It will thus be appreciated that the preferred embodiments described above are cited by way of example, and that the present invention is not limited to what has been particularly shown and described hereinabove. Rather, the scope of the present invention includes both combinations and subcombinations of the various features described hereinabove, as well as variations and modifications thereof which would occur to persons skilled in the art upon reading the foregoing description and which are not disclosed in the prior art.
|Cited Patent||Filing date||Publication date||Applicant||Title|
|US6353869 *||May 14, 1999||Mar 5, 2002||Emc Corporation||Adaptive delay of polling frequencies in a distributed system with a queued lock|
|US6594712 *||Oct 20, 2000||Jul 15, 2003||Banderacom, Inc.||Inifiniband channel adapter for performing direct DMA between PCI bus and inifiniband link|
|US6598144 *||Dec 12, 2001||Jul 22, 2003||Advanced Micro Devices, Inc.||Arrangement for limiting access to addresses by a consumer process instigating work in a channel adapter based on virtual address mapping|
|US6697927 *||Sep 28, 2001||Feb 24, 2004||Hewlett-Packard Development Company, L.P.||Concurrent non-blocking FIFO array|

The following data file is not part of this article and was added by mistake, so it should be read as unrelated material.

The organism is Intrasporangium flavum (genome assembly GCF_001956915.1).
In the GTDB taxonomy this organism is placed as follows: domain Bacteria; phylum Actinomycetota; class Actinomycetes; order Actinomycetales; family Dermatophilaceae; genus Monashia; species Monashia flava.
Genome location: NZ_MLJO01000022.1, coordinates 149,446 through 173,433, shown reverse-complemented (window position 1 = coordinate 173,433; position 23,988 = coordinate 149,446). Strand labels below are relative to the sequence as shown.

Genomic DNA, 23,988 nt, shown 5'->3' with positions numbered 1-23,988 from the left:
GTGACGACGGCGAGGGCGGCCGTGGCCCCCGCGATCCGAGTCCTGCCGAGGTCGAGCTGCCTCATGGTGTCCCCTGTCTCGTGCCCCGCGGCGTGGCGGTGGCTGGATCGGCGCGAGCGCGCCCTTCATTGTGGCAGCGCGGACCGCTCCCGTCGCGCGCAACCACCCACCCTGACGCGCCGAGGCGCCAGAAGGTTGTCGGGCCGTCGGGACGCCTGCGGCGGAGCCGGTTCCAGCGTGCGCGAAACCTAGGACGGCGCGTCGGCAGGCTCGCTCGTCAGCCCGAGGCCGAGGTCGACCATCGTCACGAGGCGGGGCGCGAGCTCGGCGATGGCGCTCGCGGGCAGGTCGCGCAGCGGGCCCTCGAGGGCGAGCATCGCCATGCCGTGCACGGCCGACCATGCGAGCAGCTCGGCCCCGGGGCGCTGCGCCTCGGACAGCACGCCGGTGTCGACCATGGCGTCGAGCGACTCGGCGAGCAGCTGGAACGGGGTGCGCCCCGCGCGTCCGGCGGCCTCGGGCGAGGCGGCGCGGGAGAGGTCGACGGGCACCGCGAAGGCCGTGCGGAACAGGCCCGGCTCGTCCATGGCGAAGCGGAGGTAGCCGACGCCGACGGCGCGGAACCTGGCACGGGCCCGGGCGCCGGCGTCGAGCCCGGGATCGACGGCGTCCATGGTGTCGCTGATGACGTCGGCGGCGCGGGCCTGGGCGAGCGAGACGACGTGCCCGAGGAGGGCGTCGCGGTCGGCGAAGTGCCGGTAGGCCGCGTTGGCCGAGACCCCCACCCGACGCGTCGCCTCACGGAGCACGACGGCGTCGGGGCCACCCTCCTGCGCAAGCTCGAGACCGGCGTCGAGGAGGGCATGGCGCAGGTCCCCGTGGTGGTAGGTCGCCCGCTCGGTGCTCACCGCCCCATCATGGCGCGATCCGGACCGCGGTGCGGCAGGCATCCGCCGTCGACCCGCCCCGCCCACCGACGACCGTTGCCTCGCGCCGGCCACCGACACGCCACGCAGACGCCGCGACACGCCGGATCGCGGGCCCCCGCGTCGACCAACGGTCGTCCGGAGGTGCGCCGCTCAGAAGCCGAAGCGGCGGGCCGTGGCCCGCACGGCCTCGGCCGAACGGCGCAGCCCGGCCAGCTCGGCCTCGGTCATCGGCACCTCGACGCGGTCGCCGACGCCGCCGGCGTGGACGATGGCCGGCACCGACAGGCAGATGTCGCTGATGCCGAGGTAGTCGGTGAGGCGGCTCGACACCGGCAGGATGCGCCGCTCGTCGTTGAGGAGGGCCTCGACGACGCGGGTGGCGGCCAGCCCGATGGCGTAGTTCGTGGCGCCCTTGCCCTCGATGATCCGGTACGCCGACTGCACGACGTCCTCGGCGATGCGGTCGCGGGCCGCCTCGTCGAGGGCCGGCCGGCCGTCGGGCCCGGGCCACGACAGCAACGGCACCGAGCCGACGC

|US6778548 *||Jun 26, 2000||Aug 17, 2004||Intel Corporation||Device to receive, buffer, and transmit packets of data in a packet switching network|
|US6789143 *||Sep 24, 2001||Sep 7, 2004||International Business Machines Corporation||Infiniband work and completion queue management via head and tail circular buffers with indirect work queue entries|
|US6895590 *||Sep 26, 2001||May 17, 2005||Intel Corporation||Method and system enabling both legacy and new applications to access an InfiniBand fabric via a socket API|
|US6917987 *||Mar 26, 2001||Jul 12, 2005||Intel Corporation||Methodology and mechanism for remote key validation for NGIO/InfiniBand™ applications|
|US6948004 *||Mar 28, 2001||Sep 20, 2005||Intel Corporation||Host-fabric adapter having work queue entry (WQE) ring hardware assist (HWA) mechanism|
|US7010633 *||Apr 10, 2003||Mar 7, 2006||International Business Machines Corporation||Apparatus, system and method for controlling access to facilities based on usage classes|
|US7401126 *||Mar 23, 2001||Jul 15, 2008||Neteffect, Inc.||Transaction switch and network interface adapter incorporating same|